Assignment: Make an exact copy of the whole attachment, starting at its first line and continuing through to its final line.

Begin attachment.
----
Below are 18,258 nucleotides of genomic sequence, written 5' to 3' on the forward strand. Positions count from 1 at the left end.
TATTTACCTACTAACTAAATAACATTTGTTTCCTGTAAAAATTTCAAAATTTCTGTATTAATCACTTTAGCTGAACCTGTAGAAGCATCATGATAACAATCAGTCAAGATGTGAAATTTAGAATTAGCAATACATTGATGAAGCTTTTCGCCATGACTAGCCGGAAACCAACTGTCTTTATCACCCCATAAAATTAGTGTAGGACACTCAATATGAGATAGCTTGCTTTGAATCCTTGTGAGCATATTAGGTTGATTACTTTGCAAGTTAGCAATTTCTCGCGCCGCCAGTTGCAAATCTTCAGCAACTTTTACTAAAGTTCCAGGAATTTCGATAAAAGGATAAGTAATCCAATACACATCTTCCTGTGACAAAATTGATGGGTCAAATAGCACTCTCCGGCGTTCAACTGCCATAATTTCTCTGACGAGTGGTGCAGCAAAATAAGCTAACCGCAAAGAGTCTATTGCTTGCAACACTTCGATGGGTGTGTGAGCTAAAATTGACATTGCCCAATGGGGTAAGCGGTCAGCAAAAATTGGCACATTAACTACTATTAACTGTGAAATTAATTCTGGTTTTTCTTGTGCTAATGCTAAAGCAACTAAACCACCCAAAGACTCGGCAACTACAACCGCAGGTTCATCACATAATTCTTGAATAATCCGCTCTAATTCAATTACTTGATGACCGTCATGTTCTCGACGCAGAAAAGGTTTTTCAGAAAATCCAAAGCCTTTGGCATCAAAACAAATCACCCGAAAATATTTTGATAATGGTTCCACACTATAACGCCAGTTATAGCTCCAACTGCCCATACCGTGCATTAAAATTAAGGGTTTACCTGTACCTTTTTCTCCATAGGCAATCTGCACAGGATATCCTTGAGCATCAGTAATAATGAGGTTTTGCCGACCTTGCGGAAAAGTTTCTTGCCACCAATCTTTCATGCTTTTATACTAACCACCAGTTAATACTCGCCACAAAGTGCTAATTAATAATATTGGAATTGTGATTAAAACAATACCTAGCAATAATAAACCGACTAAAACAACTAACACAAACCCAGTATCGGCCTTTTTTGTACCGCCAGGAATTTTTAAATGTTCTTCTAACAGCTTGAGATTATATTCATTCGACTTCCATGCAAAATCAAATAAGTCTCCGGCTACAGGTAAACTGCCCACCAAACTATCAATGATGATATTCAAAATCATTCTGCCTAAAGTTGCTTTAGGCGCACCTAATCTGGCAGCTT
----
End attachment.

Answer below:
Below are 18,258 nucleotides of genomic sequence, written 5' to 3' on the forward strand. Positions count from 1 at the left end.
TATTTACCTACTAACTAAATAACATTTGTTTCCTGTAAAAATTTCAAAATTTCTGTATTAATCACTTTAGCTGAACCTGTAGAAGCATCATGATAACAATCAGTCAAGATGTGAAATTTAGAATTAGCAATACATTGATGAAGCTTTTCGCCATGACTAGCCGGAAACCAACTGTCTTTATCACCCCATAAAATTAGTGTAGGACACTCAATATGAGATAGCTTGCTTTGAATCCTTGTGAGCATATTAGGTTGATTACTTTGCAAGTTAGCAATTTCTCGCGCCGCCAGTTGCAAATCTTCAGCAACTTTTACTAAAGTTCCAGGAATTTCGATAAAAGGATAAGTAATCCAATACACATCTTCCTGTGACAAAATTGATGGGTCAAATAGCACTCTCCGGCGTTCAACTGCCATAATTTCTCTGACGAGTGGTGCAGCAAAATAAGCTAACCGCAAAGAGTCTATTGCTTGCAACACTTCGATGGGTGTGTGAGCTAAAATTGACATTGCCCAATGGGGTAAGCGGTCAGCAAAAATTGGCACATTAACTACTATTAACTGTGAAATTAATTCTGGTTTTTCTTGTGCTAATGCTAAAGCAACTAAACCACCCAAAGACTCGGCAACTACAACCGCAGGTTCATCACATAATTCTTGAATAATCCGCTCTAATTCAATTACTTGATGACCGTCATGTTCTCGACGCAGAAAAGGTTTTTCAGAAAATCCAAAGCCTTTGGCATCAAAACAAATCACCCGAAAATATTTTGATAATGGTTCCACACTATAACGCCAGTTATAGCTCCAACTGCCCATACCGTGCATTAAAATTAAGGGTTTACCTGTACCTTTTTCTCCATAGGCAATCTGCACAGGATATCCTTGAGCATCAGTAATAATGAGGTTTTGCCGACCTTGCGGAAAAGTTTCTTGCCACCAATCTTTCATGCTTTTATACTAACCACCAGTTAATACTCGCCACAAAGTGCTAATTAATAATATTGGAATTGTGATTAAAACAATACCTAGCAATAATAAACCGACTAAAACAACTAACACAAACCCAGTATCGGCCTTTTTTGTACCGCCAGGAATTTTTAAATGTTCTTCTAACAGCTTGAGATTATATTCATTCGACTTCCATGCAAAATCAAATAAGTCTCCGGCTACAGGTAAACTGCCCACCAAACTATCAATGATGATATTCAAAATCATTCTGCCTAAAGTTGCTTTAGGCGCACCTAATCTGGCAGCTT